What Programming Language Should I Use to Build a Startup?

Often entrepreneurs ask me 'What technology should I build my startup on?' There is no right or wrong answer to this question. It's a decision every company makes for itself, depending on what it's trying to build and the skills of its cofounders. Nonetheless, there are a few rules that one should adhere to. We discuss them in this blog post.

Incident Response Policy

What happens in your company when a production incident occurs? Usually in a typical startup, you will see engineers running around frantically trying to resolve the problem. However, as soon as the incident is resolved, they forget about it and go back to their usual business. A good incident response policy can help bring order into chaos. We provide a sample template in this blog post.

Why Software Deadlines Never Make Sense

We discuss why software deadlines usually don't make sense.

Analyzing Front-End Performance With Just a Browser

We discuss a number of freely available online tools which can be used to analyze bottlenecks in your website.

Why Smaller Businesses Can't Ignore Security and How They Can Achieve It On a Budget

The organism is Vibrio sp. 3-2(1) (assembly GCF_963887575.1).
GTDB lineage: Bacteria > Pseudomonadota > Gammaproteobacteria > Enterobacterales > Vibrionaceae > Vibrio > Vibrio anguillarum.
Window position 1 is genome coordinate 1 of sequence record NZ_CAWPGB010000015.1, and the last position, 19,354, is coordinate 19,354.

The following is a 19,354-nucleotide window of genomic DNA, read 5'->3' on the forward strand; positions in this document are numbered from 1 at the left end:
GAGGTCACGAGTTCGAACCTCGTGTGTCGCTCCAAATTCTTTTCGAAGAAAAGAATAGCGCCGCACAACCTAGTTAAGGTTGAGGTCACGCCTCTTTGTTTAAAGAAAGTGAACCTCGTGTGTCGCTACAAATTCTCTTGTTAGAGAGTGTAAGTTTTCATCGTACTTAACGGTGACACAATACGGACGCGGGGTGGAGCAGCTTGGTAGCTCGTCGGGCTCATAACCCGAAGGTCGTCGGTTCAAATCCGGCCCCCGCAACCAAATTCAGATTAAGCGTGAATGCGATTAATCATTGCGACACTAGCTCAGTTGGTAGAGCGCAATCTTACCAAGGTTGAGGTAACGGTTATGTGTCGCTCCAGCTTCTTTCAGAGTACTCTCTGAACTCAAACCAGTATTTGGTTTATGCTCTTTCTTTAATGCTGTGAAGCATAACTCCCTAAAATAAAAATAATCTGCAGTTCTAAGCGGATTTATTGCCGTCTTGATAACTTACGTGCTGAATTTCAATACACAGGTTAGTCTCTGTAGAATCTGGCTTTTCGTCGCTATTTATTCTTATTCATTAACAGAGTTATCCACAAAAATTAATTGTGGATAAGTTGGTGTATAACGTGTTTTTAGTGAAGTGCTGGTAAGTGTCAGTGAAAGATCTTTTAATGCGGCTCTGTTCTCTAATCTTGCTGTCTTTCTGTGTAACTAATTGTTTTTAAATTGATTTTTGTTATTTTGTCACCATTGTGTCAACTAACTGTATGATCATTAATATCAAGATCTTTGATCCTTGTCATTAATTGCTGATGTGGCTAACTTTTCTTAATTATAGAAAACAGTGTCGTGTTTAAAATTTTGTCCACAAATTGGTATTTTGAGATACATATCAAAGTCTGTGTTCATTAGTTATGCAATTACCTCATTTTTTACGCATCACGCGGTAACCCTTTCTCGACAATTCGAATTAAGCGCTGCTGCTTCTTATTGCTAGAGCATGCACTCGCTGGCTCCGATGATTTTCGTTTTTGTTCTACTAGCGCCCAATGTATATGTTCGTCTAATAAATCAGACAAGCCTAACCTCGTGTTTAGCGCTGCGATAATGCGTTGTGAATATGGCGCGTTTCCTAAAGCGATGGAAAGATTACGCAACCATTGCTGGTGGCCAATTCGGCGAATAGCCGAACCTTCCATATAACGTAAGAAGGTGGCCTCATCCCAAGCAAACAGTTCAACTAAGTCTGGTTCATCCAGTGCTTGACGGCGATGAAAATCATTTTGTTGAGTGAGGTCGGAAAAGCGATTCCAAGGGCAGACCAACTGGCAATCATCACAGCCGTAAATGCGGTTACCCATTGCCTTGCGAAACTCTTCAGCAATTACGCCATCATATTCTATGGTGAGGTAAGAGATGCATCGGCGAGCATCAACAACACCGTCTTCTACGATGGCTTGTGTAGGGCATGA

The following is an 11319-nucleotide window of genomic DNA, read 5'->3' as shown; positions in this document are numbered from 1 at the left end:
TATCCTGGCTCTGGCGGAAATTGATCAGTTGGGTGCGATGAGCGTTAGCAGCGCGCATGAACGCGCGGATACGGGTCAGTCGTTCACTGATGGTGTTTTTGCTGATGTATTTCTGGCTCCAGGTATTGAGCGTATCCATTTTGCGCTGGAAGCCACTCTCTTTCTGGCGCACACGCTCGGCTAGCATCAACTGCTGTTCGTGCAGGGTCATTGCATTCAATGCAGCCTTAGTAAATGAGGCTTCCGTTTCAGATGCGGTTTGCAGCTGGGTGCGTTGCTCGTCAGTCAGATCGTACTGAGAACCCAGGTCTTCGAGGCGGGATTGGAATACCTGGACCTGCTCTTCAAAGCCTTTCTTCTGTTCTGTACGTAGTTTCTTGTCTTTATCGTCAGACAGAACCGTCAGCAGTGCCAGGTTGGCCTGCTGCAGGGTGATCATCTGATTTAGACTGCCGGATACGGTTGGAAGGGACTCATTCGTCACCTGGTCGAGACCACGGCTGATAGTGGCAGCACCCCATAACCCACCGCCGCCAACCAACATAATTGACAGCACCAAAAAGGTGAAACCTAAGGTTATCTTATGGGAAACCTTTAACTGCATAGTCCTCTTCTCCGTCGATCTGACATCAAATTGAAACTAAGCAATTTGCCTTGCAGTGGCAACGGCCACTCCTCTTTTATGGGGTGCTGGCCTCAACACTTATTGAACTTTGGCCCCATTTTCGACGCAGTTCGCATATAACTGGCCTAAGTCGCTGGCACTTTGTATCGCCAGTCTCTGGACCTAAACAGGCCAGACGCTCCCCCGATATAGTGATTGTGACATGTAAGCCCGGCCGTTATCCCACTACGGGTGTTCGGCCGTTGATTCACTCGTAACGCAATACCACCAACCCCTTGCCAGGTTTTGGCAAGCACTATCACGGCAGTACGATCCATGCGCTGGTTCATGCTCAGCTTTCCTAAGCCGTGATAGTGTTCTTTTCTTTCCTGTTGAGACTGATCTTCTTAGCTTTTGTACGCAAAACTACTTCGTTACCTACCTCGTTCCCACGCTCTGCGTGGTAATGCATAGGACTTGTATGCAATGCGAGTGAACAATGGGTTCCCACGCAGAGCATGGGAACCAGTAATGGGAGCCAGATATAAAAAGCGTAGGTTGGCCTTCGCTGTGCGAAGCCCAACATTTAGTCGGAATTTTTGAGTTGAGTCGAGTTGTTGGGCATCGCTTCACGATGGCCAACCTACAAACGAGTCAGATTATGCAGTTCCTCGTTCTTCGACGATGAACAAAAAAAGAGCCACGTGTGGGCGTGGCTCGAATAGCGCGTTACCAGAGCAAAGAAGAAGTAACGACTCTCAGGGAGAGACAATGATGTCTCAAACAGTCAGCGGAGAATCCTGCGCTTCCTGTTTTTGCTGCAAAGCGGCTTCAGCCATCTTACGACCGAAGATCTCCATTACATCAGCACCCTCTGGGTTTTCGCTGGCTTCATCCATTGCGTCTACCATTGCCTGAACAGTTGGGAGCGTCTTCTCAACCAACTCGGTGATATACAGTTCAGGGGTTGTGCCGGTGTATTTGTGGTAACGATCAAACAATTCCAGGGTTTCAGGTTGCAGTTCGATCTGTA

In this article, we show that security is both important and achievable for smaller companies without breaking a bank.

Saturday, February 20, 2010

Using THC Hydra to bruteforce passwords

I've started experimenting with THC Hydra to brute-force passwords on my home Ubuntu box.

1. First, install OpenSSL and GTK toolkit dependencies, which are required by Hydra.
sudo apt-get install libssl-dev libgtk2.0-dev

2. Next, get the Hydra source code.
wget -c

3. Unpack the archive.
tar -xzvf hydra-5.4-src.tar.gz
cd hydra-5.4-src/

4. Compile the Hydra
vi Makefile <- and remove the "-lpq" and "-DLIBPOSTGRES" statements

5. hydra -L users.txt -P password.txt -e ns -vV -t 1 http-post-form "/bb/login:email=^USER^&password=^PASS^:Not allowed"

768-bit RSA modulus has been factored

A rather exciting paper appeared on ePrint a few days ago:
A team of researchers succeeded in factoring a 768-bit RSA modulus.
In many practical applications nowadays, we use a larger 1024-bit RSA modulus for signatures and encryption. This result raises a question of "For how long are 1024-bit encryption/signatures secure?". The authors claim that they are for the next three-four years, and suggest switching onto larger modulus such as 2048.

Friday, February 19, 2010

The security blog is born.

Today, I decided to create a blog with my ruminations on the theory and practical applications of information security. I hope that my readers will find it useful!